What do we mean by Wyckoff 2.0?
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The aim is to combine the main ideas of the Wyckoff methodology, the principles of auction theory and help us with the Volume Profile and Order Flow tools in order to propose the most robust scenarios possible.
It is the cornerstone on which the trading approach is based mainly because it is based on a real underlying logic, because it provides us with a context with which to propose scenarios and because it offers us different analytical tools with which to evaluate who may be in control of the market.
On the one hand, we talk about underlying logic because of the theoretical framework behind it. There are many concepts that Richard Wyckoff tried to disseminate, but without doubt the most relevant have been the three fundamental laws and the processes of accumulation and distribution.
Among the three laws, if there is one that stands out as a standard associated with the Wyckoff methodology, it is the Law of Supply and Demand. It is the true engine of financial markets even though they have evolved. Regardless of the type of participant, intent, valuation or anything to do with the positioning of an order, in the end it is all about executing a transaction, buying and selling; and this is universal.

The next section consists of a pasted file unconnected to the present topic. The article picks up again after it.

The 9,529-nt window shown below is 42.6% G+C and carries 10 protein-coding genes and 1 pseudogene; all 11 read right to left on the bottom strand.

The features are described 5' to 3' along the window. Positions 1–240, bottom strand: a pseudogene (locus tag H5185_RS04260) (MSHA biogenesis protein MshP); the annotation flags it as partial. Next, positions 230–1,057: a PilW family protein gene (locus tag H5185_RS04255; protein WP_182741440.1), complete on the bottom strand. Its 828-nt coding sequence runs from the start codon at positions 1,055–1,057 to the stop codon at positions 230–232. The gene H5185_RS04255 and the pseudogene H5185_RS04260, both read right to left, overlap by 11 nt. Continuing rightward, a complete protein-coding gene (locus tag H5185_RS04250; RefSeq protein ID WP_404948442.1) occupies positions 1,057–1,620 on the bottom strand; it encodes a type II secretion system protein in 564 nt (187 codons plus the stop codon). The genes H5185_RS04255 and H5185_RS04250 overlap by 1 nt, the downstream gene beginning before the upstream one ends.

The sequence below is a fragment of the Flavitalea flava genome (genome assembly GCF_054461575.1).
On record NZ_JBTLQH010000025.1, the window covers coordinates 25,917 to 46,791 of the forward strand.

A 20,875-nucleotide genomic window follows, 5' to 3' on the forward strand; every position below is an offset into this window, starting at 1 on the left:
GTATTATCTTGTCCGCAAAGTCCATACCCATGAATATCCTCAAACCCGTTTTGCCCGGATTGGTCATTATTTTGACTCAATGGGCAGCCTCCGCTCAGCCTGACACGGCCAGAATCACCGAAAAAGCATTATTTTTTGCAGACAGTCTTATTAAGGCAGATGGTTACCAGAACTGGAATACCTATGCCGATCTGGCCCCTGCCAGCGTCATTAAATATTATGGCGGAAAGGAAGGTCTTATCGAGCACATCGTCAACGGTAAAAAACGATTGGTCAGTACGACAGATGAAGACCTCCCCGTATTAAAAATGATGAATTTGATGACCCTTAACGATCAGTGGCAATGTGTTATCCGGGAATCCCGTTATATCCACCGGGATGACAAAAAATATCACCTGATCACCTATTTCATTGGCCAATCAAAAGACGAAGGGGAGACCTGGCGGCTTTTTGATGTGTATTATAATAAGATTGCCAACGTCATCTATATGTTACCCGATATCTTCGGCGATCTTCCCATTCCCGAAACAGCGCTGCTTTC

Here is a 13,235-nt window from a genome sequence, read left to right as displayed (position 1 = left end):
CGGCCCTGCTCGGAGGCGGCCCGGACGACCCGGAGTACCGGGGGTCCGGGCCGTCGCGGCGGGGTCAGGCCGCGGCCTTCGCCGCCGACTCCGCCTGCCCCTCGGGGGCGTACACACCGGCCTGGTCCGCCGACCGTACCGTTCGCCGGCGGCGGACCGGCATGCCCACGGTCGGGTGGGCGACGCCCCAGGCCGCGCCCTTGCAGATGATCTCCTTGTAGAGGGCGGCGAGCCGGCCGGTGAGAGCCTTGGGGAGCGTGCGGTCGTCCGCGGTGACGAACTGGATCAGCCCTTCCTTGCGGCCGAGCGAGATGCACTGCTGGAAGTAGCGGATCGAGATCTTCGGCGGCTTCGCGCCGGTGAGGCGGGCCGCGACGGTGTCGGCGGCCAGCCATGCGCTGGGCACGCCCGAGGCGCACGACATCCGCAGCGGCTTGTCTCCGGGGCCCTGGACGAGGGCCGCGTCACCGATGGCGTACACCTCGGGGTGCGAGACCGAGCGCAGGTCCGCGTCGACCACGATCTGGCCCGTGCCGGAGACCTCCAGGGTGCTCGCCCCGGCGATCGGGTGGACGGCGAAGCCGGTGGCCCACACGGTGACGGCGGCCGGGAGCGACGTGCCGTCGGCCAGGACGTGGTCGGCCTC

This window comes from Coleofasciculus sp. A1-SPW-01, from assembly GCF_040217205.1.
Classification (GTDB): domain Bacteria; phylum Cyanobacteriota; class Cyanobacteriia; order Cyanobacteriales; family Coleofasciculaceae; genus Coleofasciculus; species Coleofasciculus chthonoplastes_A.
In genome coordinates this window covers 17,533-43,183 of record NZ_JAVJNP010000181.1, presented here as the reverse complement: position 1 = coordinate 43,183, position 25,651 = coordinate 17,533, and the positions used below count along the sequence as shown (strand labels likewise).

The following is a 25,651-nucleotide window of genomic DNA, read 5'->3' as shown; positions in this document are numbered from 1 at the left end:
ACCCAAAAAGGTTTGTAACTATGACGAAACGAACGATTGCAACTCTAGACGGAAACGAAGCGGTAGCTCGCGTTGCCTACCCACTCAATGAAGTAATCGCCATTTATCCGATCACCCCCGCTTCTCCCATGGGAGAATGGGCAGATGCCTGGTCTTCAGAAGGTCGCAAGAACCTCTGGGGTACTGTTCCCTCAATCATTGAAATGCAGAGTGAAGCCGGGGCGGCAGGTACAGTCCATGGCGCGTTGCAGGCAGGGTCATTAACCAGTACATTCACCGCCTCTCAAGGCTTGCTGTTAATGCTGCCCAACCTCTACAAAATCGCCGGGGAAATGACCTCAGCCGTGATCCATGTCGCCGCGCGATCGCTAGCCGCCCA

Furthermore, the processes of accumulation and distribution, going hand in hand with the law of cause and effect, give us a very genuine picture of how the market moves. There is no doubt that in order to visualize an effect in the form of an uptrend it will first be necessary to develop a cumulative cause; and that for a bearish effect to take place it will first be necessary for a distributive process to take place. How such processes will develop is quite another matter.
On the other hand, we must emphasize the importance of having a clear context to guide us. This is one of the most important sections of the strategy since it allows us the possibility of considering certain movements based on how the price is behaving up to the present moment.
We understand that the interaction between supply, demand, buyers and sellers creates structures that, although not in form but in substance, are constantly repeated. The genuine identification of these structures helps us to recognize the context in which we find ourselves in order to favor the development towards one side or the other. At this point it is important to emphasize what we understand by fractality and how minor structures fit into other major ones.
Finally, the Wyckoff methodology approach provides us with a series of analytical tools with which to evaluate who is taking control of the market during the development of the structures.
Most market actions provide us with information about the commitment of buyers and sellers to take control. The fact of developing a move in a specific way or simply failing to develop a certain move leaves us with very subtle clues with which to assess underlying strength or weakness.
Finally, the analyses under the Law of Effort and Result are very useful in order to determine the harmony or divergence in the movements. In the end, it is a matter of making the most objective analysis possible and adding up the traces in favor of one side or the other to determine who is more likely to be in control.
Although Richard Wyckoff did not use these concepts in his studies, the balance and imbalance are still the reasoning behind lateral and trend movements.